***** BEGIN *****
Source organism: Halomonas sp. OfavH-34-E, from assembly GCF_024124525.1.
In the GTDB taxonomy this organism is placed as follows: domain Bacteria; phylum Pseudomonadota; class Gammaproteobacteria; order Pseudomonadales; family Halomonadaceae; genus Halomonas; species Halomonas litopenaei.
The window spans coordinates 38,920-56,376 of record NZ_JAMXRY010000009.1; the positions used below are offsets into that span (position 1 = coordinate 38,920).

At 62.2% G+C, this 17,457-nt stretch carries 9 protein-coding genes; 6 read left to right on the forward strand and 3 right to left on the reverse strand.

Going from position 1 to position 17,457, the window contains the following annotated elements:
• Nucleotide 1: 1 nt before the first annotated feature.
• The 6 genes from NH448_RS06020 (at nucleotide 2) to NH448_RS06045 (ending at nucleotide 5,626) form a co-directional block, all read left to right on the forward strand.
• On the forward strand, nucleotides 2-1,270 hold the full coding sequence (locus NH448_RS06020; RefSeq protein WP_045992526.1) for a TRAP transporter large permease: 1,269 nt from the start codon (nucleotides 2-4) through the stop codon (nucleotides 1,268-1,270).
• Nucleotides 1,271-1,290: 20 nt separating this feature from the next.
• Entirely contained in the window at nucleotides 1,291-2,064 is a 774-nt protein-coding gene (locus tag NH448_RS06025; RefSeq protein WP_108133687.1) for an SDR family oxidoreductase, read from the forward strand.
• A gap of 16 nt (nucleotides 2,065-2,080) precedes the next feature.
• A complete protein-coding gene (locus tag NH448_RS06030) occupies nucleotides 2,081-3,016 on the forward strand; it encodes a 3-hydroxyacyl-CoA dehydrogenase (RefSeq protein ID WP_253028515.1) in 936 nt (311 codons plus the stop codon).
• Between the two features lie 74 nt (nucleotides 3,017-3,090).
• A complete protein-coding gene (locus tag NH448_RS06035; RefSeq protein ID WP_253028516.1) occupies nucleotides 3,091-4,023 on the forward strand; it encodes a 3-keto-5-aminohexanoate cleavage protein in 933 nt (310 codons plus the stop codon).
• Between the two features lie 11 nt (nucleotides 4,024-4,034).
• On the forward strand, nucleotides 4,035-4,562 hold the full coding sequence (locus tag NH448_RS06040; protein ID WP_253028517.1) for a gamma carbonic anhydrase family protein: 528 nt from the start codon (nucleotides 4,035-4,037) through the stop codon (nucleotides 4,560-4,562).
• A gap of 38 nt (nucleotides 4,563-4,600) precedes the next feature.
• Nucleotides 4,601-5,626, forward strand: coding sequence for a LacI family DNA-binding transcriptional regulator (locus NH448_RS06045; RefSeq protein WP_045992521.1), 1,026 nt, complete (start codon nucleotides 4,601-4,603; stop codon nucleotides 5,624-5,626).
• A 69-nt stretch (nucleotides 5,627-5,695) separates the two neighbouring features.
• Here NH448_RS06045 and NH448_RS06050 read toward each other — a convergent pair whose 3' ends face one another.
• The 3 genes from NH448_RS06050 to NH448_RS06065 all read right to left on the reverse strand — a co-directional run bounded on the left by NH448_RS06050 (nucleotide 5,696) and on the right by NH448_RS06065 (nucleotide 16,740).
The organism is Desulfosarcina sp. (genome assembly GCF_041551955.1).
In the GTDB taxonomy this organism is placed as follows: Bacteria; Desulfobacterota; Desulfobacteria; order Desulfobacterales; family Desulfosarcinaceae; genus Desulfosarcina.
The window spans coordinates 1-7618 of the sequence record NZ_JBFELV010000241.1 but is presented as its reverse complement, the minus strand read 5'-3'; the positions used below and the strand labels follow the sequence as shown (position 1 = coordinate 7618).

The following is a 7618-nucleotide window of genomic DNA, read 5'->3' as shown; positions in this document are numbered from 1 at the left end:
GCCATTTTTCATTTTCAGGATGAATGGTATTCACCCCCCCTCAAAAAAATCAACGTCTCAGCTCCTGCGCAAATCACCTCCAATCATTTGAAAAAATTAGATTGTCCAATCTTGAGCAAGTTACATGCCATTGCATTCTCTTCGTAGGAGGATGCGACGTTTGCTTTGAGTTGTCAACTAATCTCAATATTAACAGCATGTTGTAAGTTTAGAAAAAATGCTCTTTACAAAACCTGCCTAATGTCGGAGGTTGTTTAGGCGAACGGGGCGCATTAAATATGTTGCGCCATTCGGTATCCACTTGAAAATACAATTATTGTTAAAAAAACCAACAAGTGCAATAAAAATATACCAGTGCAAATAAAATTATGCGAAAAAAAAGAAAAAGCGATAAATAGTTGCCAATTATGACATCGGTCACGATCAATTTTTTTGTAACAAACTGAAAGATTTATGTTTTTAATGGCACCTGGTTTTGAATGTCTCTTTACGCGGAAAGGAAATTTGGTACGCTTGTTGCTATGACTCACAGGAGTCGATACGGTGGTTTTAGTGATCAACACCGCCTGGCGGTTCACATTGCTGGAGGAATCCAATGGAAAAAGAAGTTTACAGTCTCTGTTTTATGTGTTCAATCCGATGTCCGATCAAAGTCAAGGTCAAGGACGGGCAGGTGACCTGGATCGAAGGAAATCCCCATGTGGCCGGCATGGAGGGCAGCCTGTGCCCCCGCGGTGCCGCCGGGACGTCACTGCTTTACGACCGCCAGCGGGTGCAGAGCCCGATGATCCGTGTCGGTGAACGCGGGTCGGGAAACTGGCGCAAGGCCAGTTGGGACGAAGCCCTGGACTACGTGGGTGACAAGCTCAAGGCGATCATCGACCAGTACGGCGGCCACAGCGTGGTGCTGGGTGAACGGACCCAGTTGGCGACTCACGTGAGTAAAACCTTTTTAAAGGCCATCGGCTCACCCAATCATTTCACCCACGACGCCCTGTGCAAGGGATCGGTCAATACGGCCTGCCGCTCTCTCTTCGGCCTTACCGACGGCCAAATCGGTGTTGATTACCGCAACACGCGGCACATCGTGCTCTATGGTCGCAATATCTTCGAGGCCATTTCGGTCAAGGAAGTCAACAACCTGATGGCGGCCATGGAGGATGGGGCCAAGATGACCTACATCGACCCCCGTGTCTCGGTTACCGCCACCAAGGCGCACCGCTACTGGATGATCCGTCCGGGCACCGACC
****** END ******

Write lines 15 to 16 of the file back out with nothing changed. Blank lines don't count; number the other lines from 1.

• Between the two features lie 11 nt (nucleotides 4,024-4,034).
• On the forward strand, nucleotides 4,035-4,562 hold the full coding sequence (locus tag NH448_RS06040; protein ID WP_253028517.1) for a gamma carbonic anhydrase family protein: 528 nt from the start codon (nucleotides 4,035-4,037) through the stop codon (nucleotides 4,560-4,562).